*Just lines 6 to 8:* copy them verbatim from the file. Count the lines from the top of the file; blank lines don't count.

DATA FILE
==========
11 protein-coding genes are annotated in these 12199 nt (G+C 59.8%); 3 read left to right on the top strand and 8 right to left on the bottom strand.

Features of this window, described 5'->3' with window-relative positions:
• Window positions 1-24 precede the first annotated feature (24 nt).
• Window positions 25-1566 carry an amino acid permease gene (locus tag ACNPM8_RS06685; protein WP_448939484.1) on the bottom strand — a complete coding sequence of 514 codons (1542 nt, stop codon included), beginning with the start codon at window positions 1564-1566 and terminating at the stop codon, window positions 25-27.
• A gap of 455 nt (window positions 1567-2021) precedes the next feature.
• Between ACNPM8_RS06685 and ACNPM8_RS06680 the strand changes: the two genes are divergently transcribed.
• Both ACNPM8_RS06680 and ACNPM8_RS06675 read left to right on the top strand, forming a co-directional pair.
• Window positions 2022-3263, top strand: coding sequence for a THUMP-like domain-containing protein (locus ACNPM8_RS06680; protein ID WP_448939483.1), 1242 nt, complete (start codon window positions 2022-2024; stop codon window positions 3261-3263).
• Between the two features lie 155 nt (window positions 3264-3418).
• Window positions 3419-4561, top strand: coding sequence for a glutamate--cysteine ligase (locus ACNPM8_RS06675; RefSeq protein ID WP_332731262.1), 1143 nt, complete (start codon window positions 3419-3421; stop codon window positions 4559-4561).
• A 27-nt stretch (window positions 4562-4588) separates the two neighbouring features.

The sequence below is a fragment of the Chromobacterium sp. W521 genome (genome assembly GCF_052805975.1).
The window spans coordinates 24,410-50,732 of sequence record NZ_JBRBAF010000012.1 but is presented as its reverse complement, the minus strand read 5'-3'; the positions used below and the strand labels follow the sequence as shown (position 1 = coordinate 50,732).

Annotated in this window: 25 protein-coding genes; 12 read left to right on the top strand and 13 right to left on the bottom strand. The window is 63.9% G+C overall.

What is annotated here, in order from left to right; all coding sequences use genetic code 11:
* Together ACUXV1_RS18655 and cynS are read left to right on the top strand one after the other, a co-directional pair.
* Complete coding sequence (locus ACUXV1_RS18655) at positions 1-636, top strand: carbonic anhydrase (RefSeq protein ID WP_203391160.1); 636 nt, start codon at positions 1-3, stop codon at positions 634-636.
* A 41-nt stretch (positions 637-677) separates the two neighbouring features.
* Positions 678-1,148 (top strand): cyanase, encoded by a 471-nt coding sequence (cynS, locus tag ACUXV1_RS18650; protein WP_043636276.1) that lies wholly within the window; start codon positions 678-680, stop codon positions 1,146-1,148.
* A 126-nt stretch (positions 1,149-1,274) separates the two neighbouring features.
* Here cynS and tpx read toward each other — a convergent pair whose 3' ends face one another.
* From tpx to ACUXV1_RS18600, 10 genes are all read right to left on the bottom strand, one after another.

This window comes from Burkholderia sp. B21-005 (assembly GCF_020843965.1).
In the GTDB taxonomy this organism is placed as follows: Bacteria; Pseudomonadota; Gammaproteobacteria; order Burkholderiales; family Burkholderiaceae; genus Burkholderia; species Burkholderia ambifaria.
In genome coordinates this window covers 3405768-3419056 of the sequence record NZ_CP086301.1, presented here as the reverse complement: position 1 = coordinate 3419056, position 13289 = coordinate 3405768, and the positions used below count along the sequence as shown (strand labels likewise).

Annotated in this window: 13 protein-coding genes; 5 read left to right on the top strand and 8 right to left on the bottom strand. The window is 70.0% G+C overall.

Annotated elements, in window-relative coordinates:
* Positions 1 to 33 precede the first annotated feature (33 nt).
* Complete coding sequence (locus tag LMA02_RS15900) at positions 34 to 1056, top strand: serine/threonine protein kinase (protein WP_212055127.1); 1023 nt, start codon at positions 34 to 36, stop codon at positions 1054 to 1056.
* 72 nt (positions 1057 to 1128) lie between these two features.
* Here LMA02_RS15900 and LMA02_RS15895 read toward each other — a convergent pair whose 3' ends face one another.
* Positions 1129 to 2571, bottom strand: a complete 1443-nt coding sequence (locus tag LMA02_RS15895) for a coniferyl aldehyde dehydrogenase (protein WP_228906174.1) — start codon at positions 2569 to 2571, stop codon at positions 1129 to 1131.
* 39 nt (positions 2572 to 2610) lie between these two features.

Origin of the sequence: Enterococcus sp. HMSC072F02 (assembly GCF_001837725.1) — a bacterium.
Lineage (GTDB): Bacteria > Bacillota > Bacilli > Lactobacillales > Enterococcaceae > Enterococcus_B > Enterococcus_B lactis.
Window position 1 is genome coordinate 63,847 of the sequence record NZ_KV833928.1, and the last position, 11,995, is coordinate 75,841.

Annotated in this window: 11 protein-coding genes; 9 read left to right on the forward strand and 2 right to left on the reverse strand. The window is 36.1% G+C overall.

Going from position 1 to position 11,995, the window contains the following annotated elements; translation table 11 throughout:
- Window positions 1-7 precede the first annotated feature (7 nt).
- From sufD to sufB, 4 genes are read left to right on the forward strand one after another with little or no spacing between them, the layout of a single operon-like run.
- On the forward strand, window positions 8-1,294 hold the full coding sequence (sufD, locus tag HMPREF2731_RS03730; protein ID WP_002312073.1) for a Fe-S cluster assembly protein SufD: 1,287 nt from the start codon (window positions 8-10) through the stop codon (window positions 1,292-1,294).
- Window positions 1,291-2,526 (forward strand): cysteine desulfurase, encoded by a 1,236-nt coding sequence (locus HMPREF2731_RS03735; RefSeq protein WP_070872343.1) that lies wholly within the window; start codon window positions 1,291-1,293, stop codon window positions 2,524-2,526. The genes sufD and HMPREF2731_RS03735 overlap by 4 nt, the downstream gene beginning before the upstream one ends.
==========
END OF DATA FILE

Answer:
• Between ACNPM8_RS06685 and ACNPM8_RS06680 the strand changes: the two genes are divergently transcribed.
• Both ACNPM8_RS06680 and ACNPM8_RS06675 read left to right on the top strand, forming a co-directional pair.
• Window positions 2022-3263, top strand: coding sequence for a THUMP-like domain-containing protein (locus ACNPM8_RS06680; protein ID WP_448939483.1), 1242 nt, complete (start codon window positions 2022-2024; stop codon window positions 3261-3263).